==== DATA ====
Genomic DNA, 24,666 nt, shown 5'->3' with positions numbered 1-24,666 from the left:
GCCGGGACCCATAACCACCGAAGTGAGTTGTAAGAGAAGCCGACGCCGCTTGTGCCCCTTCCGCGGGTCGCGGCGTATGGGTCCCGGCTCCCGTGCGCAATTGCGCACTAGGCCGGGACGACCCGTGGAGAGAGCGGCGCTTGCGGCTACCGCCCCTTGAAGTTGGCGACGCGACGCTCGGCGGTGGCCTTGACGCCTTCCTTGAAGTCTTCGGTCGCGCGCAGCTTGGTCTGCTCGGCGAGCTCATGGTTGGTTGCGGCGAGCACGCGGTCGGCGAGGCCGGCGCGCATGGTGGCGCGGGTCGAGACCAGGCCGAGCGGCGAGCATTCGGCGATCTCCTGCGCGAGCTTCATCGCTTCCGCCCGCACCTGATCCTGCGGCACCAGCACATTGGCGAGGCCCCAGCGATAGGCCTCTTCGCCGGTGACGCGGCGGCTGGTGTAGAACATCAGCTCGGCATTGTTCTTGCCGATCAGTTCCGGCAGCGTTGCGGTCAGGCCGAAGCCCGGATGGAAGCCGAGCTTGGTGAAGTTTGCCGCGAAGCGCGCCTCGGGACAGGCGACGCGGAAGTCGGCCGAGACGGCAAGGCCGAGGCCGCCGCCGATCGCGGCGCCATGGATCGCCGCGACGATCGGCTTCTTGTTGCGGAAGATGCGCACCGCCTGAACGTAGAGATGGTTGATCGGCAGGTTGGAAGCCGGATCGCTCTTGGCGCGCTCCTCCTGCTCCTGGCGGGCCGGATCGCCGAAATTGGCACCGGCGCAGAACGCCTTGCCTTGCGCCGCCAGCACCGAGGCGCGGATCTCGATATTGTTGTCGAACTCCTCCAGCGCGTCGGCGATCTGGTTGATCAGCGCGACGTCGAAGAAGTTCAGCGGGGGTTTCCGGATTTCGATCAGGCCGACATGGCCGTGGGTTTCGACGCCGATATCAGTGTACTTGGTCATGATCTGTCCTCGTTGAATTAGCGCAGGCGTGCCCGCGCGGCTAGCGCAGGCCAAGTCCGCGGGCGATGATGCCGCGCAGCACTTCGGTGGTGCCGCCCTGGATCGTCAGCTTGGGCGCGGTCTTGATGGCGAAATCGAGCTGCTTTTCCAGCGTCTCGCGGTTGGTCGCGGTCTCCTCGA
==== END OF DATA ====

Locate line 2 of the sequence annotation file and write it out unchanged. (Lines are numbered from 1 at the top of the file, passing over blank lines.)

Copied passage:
GCCGGGACCCATAACCACCGAAGTGAGTTGTAAGAGAAGCCGACGCCGCTTGTGCCCCTTCCGCGGGTCGCGGCGTATGGGTCCCGGCTCCCGTGCGCAATTGCGCACTAGGCCGGGACGACCCGTGGAGAGAGCGGCGCTTGCGGCTACCGCCCCTTGAAGTTGGCGACGCGACGCTCGGCGGTGGCCTTGACGCCTTCCTTGAAGTCTTCGGTCGCGCGCAGCTTGGTCTGCTCGGCGAGCTCATGGTTGGTTGCGGCGAGCACGCGGTCGGCGAGGCCGGCGCGCATGGTGGCGCGGGTCGAGACCAGGCCGAGCGGCGAGCATTCGGCGATCTCCTGCGCGAGCTTCATCGCTTCCGCCCGCACCTGATCCTGCGGCACCAGCACATTGGCGAGGCCCCAGCGATAGGCCTCTTCGCCGGTGACGCGGCGGCTGGTGTAGAACATCAGCTCGGCATTGTTCTTGCCGATCAGTTCCGGCAGCGTTGCGGTCAGGCCGAAGCCCGGATGGAAGCCGAGCTTGGTGAAGTTTGCCGCGAAGCGCGCCTCGGGACAGGCGACGCGGAAGTCGGCCGAGACGGCAAGGCCGAGGCCGCCGCCGATCGCGGCGCCATGGATCGCCGCGACGATCGGCTTCTTGTTGCGGAAGATGCGCACCGCCTGAACGTAGAGATGGTTGATCGGCAGGTTGGAAGCCGGATCGCTCTTGGCGCGCTCCTCCTGCTCCTGGCGGGCCGGATCGCCGAAATTGGCACCGGCGCAGAACGCCTTGCCTTGCGCCGCCAGCACCGAGGCGCGGATCTCGATATTGTTGTCGAACTCCTCCAGCGCGTCGGCGATCTGGTTGATCAGCGCGACGTCGAAGAAGTTCAGCGGGGGTTTCCGGATTTCGATCAGGCCGACATGGCCGTGGGTTTCGACGCCGATATCAGTGTACTTGGTCATGATCTGTCCTCGTTGAATTAGCGCAGGCGTGCCCGCGCGGCTAGCGCAGGCCAAGTCCGCGGGCGATGATGCCGCGCAGCACTTCGGTGGTGCCGCCCTGGATCGTCAGCTTGGGCGCGGTCTTGATGGCGAAATCGAGCTGCTTTTCCAGCGTCTCGCGGTTGGTCGCGGTCTCCTCGA